I remember searching around on google about experiences people had with large data sets in order to be able to estimate the amount of resources needed. I was worried the whole thing would burn down as soon as 13 million records were processed. These numbers felt so big that I could not possibly imagine how much resources were needed to work with it. And amazingly it continued to work to this day, with 16 million records and counting.
… and bigger
These days my biggest side project is about processing flight information from glider aircraft. When I started one and a half year ago I had no idea about how fast this project was about to grow. In less then a year the tool processed one billion data points in real-time, sometimes peaking at about 20,000 points / second, amounting to millions of points each day.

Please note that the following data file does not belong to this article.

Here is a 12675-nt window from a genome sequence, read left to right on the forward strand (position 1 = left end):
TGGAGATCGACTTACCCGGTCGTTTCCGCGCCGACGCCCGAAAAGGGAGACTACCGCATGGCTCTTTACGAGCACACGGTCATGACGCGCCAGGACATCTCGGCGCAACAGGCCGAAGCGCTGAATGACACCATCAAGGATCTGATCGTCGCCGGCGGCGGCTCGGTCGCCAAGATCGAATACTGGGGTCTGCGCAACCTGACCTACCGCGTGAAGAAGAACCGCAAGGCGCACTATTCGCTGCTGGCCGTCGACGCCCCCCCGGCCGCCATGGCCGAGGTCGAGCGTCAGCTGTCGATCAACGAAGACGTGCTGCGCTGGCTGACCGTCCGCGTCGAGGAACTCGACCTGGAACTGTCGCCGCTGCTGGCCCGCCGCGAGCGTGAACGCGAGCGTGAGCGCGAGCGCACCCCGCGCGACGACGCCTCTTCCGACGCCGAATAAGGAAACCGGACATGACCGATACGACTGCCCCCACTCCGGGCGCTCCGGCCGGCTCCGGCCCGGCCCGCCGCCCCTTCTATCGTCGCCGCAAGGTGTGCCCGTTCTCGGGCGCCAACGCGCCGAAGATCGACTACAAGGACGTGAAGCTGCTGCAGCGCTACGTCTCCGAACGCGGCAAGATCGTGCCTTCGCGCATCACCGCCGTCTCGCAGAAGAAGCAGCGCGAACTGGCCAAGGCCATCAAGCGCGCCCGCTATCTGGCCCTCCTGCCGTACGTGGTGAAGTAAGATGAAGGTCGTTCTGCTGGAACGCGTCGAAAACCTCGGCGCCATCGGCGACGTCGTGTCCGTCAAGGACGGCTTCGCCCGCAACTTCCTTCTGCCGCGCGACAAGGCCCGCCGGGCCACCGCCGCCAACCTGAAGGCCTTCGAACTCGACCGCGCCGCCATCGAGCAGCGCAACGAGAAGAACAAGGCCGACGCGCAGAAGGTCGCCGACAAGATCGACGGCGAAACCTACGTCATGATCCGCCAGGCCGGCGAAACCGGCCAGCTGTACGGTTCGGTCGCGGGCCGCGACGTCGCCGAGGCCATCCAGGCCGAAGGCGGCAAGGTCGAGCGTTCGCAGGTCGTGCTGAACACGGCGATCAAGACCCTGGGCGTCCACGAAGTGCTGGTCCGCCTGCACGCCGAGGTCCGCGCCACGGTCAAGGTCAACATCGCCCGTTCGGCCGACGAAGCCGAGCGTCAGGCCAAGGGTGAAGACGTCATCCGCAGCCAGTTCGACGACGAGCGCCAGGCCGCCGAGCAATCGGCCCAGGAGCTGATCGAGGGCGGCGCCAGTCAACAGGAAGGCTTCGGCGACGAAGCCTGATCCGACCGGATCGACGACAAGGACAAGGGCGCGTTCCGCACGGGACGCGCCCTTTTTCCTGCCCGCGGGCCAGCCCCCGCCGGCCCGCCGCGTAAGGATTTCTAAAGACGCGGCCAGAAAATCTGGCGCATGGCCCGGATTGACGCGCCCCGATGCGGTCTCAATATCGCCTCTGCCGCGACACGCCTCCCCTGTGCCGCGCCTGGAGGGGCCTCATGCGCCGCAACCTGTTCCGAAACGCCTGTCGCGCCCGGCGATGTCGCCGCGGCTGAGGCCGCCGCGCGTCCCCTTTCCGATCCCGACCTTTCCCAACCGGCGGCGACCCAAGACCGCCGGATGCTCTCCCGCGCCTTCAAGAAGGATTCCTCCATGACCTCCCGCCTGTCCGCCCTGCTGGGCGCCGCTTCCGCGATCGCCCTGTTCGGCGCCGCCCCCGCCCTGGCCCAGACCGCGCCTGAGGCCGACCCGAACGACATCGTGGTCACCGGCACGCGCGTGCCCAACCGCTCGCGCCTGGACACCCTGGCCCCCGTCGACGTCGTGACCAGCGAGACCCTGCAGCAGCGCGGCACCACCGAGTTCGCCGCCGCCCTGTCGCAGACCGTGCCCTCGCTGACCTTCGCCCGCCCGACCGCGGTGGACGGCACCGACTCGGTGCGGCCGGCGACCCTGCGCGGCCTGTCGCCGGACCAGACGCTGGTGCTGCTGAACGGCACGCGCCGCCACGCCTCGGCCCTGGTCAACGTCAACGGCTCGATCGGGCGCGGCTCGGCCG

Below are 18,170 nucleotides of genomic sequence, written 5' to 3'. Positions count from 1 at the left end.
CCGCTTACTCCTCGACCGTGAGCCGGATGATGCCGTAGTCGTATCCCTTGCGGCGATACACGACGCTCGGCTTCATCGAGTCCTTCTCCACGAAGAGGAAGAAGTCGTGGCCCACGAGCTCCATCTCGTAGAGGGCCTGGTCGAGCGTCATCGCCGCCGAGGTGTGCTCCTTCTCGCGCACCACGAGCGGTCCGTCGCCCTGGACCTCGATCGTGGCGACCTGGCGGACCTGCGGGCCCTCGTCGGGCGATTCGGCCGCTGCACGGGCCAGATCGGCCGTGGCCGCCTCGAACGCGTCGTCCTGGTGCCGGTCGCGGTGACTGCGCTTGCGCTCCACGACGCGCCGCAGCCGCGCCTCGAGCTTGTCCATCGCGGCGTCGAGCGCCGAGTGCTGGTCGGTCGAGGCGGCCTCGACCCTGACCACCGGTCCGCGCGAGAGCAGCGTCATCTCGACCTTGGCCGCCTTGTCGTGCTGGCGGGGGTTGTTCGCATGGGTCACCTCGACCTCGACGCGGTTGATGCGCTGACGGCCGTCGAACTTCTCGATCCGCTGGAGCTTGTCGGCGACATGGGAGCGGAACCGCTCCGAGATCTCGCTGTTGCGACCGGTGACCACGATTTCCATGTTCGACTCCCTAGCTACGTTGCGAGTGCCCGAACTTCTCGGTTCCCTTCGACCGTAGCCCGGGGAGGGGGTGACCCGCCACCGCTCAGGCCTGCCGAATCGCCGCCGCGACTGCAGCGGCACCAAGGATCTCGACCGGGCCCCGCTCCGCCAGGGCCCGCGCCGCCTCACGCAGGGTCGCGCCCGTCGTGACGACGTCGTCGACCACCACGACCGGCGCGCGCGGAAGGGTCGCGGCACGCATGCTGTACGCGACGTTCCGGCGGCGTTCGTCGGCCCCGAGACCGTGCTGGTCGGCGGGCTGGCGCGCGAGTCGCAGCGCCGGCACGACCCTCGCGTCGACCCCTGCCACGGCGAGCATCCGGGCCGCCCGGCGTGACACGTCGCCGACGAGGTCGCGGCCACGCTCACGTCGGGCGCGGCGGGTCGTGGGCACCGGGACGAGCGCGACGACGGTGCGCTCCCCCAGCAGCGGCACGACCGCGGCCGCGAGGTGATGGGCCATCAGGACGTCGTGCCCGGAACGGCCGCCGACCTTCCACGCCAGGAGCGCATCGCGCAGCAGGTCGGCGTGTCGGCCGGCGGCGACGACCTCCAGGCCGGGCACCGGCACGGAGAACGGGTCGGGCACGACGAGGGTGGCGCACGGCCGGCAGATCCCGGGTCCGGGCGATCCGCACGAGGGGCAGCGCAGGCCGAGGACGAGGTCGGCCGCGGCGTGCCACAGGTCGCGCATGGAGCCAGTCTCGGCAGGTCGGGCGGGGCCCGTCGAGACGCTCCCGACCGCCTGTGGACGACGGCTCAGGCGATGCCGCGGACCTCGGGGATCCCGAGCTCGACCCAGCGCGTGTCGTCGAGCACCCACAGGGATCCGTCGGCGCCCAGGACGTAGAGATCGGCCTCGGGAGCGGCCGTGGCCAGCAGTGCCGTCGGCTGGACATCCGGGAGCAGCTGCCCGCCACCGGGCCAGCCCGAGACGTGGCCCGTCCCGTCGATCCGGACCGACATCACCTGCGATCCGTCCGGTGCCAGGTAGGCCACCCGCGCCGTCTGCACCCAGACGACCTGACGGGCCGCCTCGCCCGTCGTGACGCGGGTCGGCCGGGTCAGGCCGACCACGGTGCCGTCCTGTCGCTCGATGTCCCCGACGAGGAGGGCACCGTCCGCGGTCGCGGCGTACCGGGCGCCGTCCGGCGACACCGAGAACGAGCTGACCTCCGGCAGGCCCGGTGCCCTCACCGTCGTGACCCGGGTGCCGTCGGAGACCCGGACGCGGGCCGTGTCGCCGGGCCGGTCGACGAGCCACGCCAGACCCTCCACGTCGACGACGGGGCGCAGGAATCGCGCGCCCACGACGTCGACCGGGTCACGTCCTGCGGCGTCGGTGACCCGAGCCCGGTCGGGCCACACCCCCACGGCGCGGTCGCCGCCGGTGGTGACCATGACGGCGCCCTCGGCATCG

And then there are the learning moments in this traject. Like trashing a live database with 300 million records, and not having backups. The moments I've been trying to debug and fix the data processing beast without causing any downtime, and all moments I was busy doing performance optimization and I did not think I was going to make it. It's funny how both the idea and the program evoluted at the same time. In the beginning I just wanted to process a small amount of data, and it took 10 seconds to process 7,000 records. Right now the same amount of information can be processed and distributed in just shy of a quarter of a second.